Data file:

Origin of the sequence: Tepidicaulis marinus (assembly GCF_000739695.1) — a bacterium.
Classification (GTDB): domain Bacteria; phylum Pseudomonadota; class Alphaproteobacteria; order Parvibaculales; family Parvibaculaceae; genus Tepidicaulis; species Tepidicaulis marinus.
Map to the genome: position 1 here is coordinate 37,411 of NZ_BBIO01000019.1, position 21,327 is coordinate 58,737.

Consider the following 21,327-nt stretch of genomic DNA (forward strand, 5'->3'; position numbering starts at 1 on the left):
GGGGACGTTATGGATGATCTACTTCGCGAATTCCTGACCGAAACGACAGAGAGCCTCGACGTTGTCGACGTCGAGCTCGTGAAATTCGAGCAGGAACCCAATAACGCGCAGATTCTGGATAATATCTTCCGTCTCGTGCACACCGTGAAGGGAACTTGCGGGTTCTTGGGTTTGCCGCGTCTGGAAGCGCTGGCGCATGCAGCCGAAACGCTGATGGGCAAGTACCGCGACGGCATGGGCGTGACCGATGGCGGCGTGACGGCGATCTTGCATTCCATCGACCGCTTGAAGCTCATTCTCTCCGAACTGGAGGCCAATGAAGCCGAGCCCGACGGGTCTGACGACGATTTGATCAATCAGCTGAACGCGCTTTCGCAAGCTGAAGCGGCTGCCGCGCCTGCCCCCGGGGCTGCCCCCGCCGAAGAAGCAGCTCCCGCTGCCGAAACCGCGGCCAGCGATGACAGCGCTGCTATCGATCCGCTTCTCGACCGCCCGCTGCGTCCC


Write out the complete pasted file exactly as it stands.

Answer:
Origin of the sequence: Tepidicaulis marinus (assembly GCF_000739695.1) — a bacterium.
Classification (GTDB): domain Bacteria; phylum Pseudomonadota; class Alphaproteobacteria; order Parvibaculales; family Parvibaculaceae; genus Tepidicaulis; species Tepidicaulis marinus.
Map to the genome: position 1 here is coordinate 37,411 of NZ_BBIO01000019.1, position 21,327 is coordinate 58,737.

Consider the following 21,327-nt stretch of genomic DNA (forward strand, 5'->3'; position numbering starts at 1 on the left):
GGGGACGTTATGGATGATCTACTTCGCGAATTCCTGACCGAAACGACAGAGAGCCTCGACGTTGTCGACGTCGAGCTCGTGAAATTCGAGCAGGAACCCAATAACGCGCAGATTCTGGATAATATCTTCCGTCTCGTGCACACCGTGAAGGGAACTTGCGGGTTCTTGGGTTTGCCGCGTCTGGAAGCGCTGGCGCATGCAGCCGAAACGCTGATGGGCAAGTACCGCGACGGCATGGGCGTGACCGATGGCGGCGTGACGGCGATCTTGCATTCCATCGACCGCTTGAAGCTCATTCTCTCCGAACTGGAGGCCAATGAAGCCGAGCCCGACGGGTCTGACGACGATTTGATCAATCAGCTGAACGCGCTTTCGCAAGCTGAAGCGGCTGCCGCGCCTGCCCCCGGGGCTGCCCCCGCCGAAGAAGCAGCTCCCGCTGCCGAAACCGCGGCCAGCGATGACAGCGCTGCTATCGATCCGCTTCTCGACCGCCCGCTGCGTCCC